What a fantastic week. I’ve made significant progress in my work, I met the US Ambassador to the UN in Geneva, went sledding in the Alps, AND went to the Geneva Motor Show. I swear I am interning and doing research out here.. I swear!.
Let’s start with the fun stuff: Policy making….
This last week, I spent most of it reading many, many, many different reports from International Energy Agency (IEA), International Renewable Energy Agency (IRENA), Renewable Energy Policy Network for the 21st Century (REN21), and scholarly works. All of the reports dealt with existing/proposed/hybrid policy mechanisms that promote the uptake of renewable energy, example case studies, and basically tried to provide some sort of road map for implementation. Which is exactly what I have to do but specific to the 56 countries within the UNECE.
As it turns out that maybe I have (and I hope many of my fellow Patel Colleagues) have actually learned a thing or two about renewable energy policies. As I am reading I am saying to myself… “oh yeah!…. Hey I remember that!… wait, that is not what Dr. Philippidis said about subsidies”….. just kidding! It felt pretty great to read through the vast amounts of material, understand (most of) it. One tasks I had coming out of this research, was writing up a case study on the most popular policy mechanisms within the UNECE region. After doing some data crunching, turns out that Feed-in Tariffs (FIT) and Competitive Tendering are some of the most common tools used by member states. Now I needed to do some MORE research to find information on prime examples of these tools being utilized in a member state.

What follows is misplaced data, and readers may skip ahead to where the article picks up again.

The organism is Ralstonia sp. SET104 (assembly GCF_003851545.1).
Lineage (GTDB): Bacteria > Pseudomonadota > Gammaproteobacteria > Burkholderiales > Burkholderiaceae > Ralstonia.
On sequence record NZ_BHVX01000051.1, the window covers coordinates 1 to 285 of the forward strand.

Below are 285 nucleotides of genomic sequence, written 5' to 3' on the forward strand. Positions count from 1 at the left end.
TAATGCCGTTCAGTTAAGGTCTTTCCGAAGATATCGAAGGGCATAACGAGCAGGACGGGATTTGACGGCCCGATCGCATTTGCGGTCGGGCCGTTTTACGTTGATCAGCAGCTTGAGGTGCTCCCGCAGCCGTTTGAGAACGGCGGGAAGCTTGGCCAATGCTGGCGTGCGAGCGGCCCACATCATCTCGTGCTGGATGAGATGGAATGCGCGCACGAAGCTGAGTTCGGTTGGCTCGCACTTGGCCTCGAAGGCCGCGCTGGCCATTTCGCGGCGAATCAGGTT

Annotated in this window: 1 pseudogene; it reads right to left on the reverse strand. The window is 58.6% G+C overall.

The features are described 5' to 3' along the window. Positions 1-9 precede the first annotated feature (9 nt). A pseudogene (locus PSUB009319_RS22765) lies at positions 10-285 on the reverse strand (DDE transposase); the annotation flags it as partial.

To cut to the chase, turns out France recently had great success with competitive tendering; between 2011-present, France has had two calls for proposals that yielded significant project proposals. Between the two rounds, France was able to secure six GW of offshore wind energy by 2020, while creating over 16,000 jobs in the construction, transportation, and maintenance of the wind farms. The tendering process allows for competitors to offer up their lowest price to build and maintain the wind farm, by optimizing all costs of the enterprise, thus, creating the most affordable per kWh price to consumers.
In Britain, they’ve had incredible success in the implementation of a Feed-in Tariff scheme. Essentially, if someone would like to install up to five MW of renewable/low carbon producing energy systems, the owner of the system is guaranteed a premium per KWh price for energy produced and supplied into the electrical grid. To highlight the success of this law, within the first year, solar PV installations increased by 500% the first year, and another 300% the second year. Holy cow, that is crazy! In two short years UK went from having 40 GWh in 2010 (before the law was passed) to 1188 GWh in 2012……